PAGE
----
Your bathroom has the potential to be one of the most beautiful rooms in your home. That may sound like a joke, given the fact that we tend to associate the loo with more, shall we say, “utilitarian” ends. That being said, from polished countertops and gleaming tile to finely finished porcelain and beautiful bath features, a bathroom really does have a lot of hidden potential. There’s a reason why it’s one of the great hidden gems which interior decorators like to turn to when they’re looking to add an extra dash of class to a space in ways we might not otherwise expect.
Maybe that’s why you’re looking to repaint your bathroom yourself.
Of course, all of that is contingent upon your bathroom actually being presentable. The last thing anyone wants is to use a bathroom which is a filthy, odious mess. That’s unfortunately exactly what you’d have to admit is the state of your bathroom when it is beset by mildew and mold. Before you begin the process of beautifying your bathroom, you’re going to need to remove that mildew and moldy buildup, and this guide can help you do just that.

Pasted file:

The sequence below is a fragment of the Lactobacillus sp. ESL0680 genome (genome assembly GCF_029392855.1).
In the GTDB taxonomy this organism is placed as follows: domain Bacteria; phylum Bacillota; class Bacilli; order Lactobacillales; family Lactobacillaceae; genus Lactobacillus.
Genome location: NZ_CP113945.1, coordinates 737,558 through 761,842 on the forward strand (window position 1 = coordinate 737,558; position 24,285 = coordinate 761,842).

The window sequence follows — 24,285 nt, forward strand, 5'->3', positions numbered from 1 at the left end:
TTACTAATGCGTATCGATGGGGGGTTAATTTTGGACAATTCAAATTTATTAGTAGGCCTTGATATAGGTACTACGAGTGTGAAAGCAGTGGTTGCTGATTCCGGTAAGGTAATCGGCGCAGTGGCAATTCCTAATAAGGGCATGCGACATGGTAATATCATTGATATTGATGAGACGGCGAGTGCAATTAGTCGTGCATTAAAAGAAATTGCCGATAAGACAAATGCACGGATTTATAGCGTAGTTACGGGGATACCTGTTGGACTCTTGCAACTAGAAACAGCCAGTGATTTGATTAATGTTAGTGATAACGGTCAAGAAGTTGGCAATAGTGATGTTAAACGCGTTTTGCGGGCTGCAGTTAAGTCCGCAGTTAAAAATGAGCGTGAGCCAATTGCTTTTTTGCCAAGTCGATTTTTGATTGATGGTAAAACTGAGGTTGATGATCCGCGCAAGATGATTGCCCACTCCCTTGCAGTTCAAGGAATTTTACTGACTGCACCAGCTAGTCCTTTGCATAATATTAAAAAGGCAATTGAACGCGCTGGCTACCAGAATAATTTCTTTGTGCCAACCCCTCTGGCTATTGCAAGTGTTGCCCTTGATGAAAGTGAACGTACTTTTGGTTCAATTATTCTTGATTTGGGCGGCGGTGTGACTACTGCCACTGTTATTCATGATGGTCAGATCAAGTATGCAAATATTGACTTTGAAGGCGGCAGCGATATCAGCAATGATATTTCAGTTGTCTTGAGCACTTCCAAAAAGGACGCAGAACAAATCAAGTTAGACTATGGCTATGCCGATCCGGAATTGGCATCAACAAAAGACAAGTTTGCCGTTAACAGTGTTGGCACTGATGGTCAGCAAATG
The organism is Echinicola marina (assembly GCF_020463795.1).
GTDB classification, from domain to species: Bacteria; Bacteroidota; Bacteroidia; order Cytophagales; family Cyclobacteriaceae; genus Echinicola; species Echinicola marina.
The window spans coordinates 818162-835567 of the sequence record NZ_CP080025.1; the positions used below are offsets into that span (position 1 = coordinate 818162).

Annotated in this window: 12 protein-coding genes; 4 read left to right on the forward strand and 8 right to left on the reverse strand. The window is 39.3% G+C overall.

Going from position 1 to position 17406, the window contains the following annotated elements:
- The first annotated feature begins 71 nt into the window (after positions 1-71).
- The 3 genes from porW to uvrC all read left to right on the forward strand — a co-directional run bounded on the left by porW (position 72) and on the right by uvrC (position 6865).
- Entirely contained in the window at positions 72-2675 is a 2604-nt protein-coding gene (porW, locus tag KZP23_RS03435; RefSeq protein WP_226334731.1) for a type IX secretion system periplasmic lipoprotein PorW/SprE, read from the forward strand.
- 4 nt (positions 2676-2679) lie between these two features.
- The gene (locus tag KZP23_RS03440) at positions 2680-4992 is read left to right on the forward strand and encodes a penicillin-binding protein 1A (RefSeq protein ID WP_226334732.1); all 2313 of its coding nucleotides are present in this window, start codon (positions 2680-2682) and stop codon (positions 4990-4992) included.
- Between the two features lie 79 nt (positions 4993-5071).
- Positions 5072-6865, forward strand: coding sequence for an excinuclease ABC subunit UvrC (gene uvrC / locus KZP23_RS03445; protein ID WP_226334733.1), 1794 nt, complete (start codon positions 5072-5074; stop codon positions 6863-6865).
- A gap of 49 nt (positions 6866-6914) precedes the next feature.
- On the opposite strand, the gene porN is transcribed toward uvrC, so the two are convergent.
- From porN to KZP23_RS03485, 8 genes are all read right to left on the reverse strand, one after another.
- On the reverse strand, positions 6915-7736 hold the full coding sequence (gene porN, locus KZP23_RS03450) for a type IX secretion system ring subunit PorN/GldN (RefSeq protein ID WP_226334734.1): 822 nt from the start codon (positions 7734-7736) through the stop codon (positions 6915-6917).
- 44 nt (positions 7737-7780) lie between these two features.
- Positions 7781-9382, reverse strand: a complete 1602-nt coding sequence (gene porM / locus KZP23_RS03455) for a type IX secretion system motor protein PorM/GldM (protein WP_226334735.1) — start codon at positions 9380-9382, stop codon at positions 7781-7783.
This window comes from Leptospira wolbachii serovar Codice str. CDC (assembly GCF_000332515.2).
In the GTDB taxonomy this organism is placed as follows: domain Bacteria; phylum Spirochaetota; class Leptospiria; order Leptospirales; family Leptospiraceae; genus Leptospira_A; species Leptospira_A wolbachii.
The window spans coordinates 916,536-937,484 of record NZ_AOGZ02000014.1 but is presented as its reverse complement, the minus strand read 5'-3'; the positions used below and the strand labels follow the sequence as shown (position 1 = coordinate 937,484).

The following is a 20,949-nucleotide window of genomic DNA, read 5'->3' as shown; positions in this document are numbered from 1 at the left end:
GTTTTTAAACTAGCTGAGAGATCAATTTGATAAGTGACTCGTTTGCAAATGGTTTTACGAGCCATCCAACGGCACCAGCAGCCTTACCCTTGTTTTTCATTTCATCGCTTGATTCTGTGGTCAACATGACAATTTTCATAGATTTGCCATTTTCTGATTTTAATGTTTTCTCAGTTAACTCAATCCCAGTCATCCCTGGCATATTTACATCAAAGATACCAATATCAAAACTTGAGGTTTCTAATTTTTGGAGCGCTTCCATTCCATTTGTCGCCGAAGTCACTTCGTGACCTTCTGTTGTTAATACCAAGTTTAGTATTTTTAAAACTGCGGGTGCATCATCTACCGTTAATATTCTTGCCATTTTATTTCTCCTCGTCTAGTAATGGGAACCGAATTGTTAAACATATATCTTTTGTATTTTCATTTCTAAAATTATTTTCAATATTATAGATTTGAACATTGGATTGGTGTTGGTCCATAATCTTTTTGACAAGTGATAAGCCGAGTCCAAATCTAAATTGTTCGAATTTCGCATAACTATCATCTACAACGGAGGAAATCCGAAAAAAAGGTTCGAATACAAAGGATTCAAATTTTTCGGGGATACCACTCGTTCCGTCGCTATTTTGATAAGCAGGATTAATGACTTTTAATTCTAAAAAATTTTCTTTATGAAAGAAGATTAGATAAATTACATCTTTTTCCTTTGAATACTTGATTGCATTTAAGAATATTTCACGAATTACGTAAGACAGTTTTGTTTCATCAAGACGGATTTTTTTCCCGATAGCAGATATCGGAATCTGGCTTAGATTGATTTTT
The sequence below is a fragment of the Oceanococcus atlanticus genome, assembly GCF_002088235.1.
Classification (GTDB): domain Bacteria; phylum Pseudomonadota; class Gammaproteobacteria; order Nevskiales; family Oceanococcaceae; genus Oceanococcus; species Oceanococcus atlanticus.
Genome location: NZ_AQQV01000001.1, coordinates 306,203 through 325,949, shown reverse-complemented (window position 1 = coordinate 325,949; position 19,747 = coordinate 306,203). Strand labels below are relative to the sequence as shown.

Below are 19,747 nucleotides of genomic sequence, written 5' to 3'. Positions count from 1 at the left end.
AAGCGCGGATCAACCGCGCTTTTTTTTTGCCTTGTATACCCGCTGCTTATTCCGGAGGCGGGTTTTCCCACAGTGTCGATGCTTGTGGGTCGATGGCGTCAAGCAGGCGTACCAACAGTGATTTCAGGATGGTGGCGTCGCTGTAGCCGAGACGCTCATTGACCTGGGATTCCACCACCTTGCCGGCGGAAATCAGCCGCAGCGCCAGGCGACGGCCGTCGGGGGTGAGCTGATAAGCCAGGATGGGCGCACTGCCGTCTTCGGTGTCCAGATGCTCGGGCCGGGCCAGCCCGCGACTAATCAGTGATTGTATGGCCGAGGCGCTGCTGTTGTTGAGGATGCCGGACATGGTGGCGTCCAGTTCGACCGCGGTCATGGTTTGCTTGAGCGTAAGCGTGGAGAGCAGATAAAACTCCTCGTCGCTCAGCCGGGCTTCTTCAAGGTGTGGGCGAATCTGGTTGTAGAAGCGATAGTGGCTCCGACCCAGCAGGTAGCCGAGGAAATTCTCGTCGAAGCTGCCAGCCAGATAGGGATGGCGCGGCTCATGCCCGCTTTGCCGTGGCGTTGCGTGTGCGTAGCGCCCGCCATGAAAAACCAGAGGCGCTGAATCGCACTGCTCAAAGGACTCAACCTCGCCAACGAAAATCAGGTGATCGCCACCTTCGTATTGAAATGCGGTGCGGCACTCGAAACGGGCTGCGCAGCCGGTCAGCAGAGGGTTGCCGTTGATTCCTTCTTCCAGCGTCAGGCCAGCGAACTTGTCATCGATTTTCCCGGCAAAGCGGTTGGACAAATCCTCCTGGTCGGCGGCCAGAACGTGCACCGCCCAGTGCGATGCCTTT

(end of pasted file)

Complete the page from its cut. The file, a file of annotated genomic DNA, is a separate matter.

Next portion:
To begin with, you’re going to want to start scraping off the old paint that’s on the walls. This is a process which is bound to be as tedious as it is terrifying, as it will leave your walls looking all the more hideous. However, it is a necessary step in the process. Doing this will leave the mold and mildew which you are trying to remove fully exposed, and that will make it easier to treat.
Once you have done that, you’ll be left with a mess of paint flakes and shavings, which you will then need to clean up. You’ll want to do this as quickly as possible, so as to get past the tedium it represents. Thankfully, unless you were scraping away like a mad-person with reckless abandon, the shavings should have more or less collected in one spot at your feet, making it easier to vacuum them up.
Now that you’ve done all of this, the mold and mildew on your wall should be exposed, which means you’ll be able to treat it with bleach or other mold-killing solutions. You’ll want to be sure to treat every last inch of the mold and mildew, leaving nothing behind to fester and continue to grow, which will only leave you with a lingering problem.
Now that you have done all of this, you should be left with walls that are scraped free of paint and have had any mold and mildew fully eradicated. Your walls may look like a freshly-ravaged war zone, but at least they are now ready to serve as a blank canvas as you repaint them.
With these steps, you can kill mildew infestations in your bathroom and repaint your walls with ease.